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Opinion Surging AR-15 sales in Georgia reveal the gun industry’s dark side

AR-15 rifles are displayed on the exhibit floor during the National Rifle Association (NRA) annual meeting in Louisville, Kentucky, U.S. (Luke Sharrett/Bloomberg)

Another weekend in the United States of America has come and gone, and with it the lives of a dozen people killed by guns. A spate of mass shootings through Sunday killed at least 12 and wounded 38, and a number of those slain were teenagers or in their early 20s.

Yet at a gun store in Georgia, AR-15s are flying off the shelves, with customers lining up outside in anticipation of getting their hands on more firepower. To some of those shoppers, the very fact that such shootings appear to be on the rise — and are the focus of the media and politicians — is encouragement to arm up further.

Which is exactly how the gun industry apparently wants it to be.

This Georgia store is of interest because a local TV news crew aired an extraordinary segment over the weekend on its sales. The report captures in a very dark way the degree to which a maximally armed society is the industry’s barely disguised goal, and why some in the industry see fomenting social antagonism and division as key to pushing us further down that perilous path.

Sales of assault-style rifles have tripled since last week at this Adventure Outdoors store in Smyrna, Ga., according to the report. Gun sales overall at the store are up 30 percent, and after President Biden delivered a speech Thursday calling for more gun safety laws, the buying of AR-15s spiked.

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“Folks were waiting at the door to purchase AR-15s,” a store manager says in the report, which was first flagged by Ron Filipkowski, a lawyer who closely tracks the right.

The manager also says customers should consider AR-15s precisely because they are semiautomatic. “If you deal with a mob of people possibly trying to take over your home,” he says, “to protect your family, you’ll want as much firepower as you can get.”

These sentiments appear to resonate with customers. One of them describes the AR-15 as “America’s rifle,” in that it is “what Americans choose to defend their homes with.” Another customer says this:

The way this president is driving this country, everybody needs to be carrying at this point.

Such sentiments appear partly driven by Biden’s proposal to revive the assault weapons ban, which expired nearly 20 years ago. Some customers probably want to stock up on AR-15s in the belief that buying them might soon be illegal.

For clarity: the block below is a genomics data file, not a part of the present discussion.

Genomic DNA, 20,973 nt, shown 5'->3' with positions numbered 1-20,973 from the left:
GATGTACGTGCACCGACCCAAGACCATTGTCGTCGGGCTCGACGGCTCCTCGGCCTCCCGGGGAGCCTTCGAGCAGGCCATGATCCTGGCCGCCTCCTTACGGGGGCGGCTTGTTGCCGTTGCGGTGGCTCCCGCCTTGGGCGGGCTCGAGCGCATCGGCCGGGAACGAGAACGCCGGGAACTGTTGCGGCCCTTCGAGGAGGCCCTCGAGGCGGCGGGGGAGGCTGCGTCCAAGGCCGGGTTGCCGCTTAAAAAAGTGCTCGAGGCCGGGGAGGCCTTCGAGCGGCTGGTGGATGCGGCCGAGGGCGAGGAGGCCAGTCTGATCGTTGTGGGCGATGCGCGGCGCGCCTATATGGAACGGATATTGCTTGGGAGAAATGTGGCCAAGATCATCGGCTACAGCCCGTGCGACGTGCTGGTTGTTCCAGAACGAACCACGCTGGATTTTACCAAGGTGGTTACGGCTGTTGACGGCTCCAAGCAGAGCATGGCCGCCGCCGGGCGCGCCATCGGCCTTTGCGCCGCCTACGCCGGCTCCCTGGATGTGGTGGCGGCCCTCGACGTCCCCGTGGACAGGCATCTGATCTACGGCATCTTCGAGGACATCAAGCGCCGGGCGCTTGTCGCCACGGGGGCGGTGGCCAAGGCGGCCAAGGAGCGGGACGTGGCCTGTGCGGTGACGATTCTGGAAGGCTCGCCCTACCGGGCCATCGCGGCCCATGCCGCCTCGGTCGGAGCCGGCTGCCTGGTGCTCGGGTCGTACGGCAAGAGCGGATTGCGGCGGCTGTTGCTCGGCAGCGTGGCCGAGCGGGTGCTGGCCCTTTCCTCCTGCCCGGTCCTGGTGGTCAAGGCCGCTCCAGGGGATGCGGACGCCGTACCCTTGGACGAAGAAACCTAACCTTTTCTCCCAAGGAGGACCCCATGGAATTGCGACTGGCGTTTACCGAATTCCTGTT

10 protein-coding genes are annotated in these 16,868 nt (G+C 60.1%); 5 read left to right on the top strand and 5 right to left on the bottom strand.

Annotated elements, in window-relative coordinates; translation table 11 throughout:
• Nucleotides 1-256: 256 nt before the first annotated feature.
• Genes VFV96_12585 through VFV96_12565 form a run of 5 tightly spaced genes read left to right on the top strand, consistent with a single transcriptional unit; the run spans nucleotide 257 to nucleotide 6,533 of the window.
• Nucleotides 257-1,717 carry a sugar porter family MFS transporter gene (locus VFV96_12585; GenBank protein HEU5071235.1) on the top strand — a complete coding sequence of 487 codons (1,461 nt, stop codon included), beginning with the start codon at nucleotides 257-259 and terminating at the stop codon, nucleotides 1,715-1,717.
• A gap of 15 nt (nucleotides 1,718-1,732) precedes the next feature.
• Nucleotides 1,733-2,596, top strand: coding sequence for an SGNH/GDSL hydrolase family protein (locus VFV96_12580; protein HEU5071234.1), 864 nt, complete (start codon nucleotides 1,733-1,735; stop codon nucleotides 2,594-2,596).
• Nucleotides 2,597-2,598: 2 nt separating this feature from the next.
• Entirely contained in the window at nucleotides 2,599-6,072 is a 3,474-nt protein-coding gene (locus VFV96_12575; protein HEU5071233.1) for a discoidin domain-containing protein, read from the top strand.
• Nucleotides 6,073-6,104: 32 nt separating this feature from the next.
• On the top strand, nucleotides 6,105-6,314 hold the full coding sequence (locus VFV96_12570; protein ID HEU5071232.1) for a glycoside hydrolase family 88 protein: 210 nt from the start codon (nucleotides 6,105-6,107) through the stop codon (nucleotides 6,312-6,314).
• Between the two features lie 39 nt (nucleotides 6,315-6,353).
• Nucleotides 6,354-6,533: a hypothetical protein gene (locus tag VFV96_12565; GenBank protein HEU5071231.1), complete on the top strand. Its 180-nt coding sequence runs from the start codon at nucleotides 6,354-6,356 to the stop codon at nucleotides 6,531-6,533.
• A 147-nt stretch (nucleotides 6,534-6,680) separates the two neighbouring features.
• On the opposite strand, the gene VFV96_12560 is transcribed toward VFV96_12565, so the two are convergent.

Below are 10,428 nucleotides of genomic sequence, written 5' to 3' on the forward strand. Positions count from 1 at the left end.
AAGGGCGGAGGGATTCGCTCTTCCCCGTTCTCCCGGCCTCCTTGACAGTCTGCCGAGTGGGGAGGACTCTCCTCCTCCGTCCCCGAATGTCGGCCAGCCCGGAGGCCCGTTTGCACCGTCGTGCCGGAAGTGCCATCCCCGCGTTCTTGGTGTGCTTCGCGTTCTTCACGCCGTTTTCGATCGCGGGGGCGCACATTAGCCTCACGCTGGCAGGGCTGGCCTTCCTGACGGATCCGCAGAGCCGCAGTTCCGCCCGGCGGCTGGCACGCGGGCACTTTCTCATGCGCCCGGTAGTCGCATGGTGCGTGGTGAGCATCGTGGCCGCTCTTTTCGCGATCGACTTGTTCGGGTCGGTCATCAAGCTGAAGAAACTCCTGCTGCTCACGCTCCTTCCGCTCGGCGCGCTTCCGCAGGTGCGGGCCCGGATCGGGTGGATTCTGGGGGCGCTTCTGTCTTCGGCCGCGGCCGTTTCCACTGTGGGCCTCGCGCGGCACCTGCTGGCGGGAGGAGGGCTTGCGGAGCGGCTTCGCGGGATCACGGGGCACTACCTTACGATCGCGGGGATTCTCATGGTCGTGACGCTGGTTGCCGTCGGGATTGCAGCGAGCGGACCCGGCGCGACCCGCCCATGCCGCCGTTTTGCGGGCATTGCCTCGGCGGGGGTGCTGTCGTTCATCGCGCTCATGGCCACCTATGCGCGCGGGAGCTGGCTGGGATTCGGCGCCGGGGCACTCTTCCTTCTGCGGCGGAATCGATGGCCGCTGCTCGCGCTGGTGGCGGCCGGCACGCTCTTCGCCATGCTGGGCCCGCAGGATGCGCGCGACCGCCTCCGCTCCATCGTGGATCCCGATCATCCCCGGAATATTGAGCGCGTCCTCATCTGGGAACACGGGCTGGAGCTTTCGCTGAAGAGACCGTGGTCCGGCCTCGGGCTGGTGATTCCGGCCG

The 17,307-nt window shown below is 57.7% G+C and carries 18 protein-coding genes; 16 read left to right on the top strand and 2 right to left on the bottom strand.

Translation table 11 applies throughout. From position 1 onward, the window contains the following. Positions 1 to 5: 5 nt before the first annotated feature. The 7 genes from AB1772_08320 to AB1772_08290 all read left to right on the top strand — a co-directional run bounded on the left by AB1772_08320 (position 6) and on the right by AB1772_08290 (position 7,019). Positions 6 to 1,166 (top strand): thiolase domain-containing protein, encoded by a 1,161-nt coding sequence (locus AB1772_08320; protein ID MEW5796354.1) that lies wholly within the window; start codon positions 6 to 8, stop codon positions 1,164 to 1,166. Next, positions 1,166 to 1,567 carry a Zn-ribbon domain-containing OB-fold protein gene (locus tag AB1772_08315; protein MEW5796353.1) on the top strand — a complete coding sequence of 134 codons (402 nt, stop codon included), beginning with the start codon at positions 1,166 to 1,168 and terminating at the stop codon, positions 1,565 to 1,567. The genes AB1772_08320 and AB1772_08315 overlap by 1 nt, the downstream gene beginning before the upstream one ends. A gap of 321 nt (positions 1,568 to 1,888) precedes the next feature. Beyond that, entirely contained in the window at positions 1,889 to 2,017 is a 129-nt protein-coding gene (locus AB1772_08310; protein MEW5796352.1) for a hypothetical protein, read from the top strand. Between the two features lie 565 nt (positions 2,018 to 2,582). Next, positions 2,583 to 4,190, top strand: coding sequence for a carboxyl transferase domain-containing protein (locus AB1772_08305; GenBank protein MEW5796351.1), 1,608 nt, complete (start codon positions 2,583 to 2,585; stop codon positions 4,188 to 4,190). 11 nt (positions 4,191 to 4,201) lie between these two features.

Indeed, gun sales have historically spiked at such times. They surged after President Barack Obama’s election in 2008. They surged in 2012 and again in 2015, both times after mass shootings that led to renewed calls for gun safety laws. So we might be seeing yet another cycle of this.

But something else is also going on here. The gun customer’s claim above that “everybody needs to be carrying,” due to the way Biden is “driving” the country, increasingly could serve as the gun industry’s motto.

Our current moment is in part the result of the gun industry’s radicalization. It has marketed guns in a way designed to target younger demographics and to encourage the militarization of our culture, the increasing introduction of military-style weaponry into civil society.

But another component of the industry’s radicalization, as former gun company executive Ryan Busse argues, is its push toward ever-increasing firepower, toward a kind of fully armed society and the deliberate exploitation of social antagonisms to jet-fuel this trend.

You hear echoes of this in the customer’s suggestion that the AR-15 has become “America’s rifle,” and in the gun store manager urging the purchase of ever more firepower, on the idea that “mobs,” as opposed to lone intruders, will soon invade your home. You see, the threat can always be inflated further.

“There seems to be a particular ratcheting up now,” Busse told me. The goal, he said, is a “maximally armed public.”

Busse points out that the industry sometimes hails increased gun sales not just as a sign of business success, but as a positive societal development, as an indication that people who fear crime are doing right by themselves. At times, he notes, gun manufacturers hype the possibility of racial conflict to induce people to arm up further in preparation for that eventuality.

“They’re smart enough to never quite say, ‘Thank God, society is almost ready to come apart, we’re selling everybody guns!’” Busse told me. “It just gets so dangerously close.”

The industry’s defenders might argue that if sales are spiking, it really is because Democrats want to ban things like AR-15s. But even so, it’s difficult to imagine an assault weapons ban passing this Congress. If anything does pass, it will be much more modest: incremental improvements in background checks, incentives for “red flag” laws, and so forth.

What’s more, whatever role the specter of an assault ban plays in driving sales, it’s obvious that something much darker is at work here. The belief that “everybody needs to be carrying,” not just for self-defense but also because Biden is supposedly pushing the country to a place of full-scale civic breakdown, appears to be precisely what the industry wants to encourage in people.

If that Georgia saga is any indication, this might be having the desired effect. And it’s hard to avoid the sense that these virulent tendencies will get worse — perhaps much worse — before they get better.

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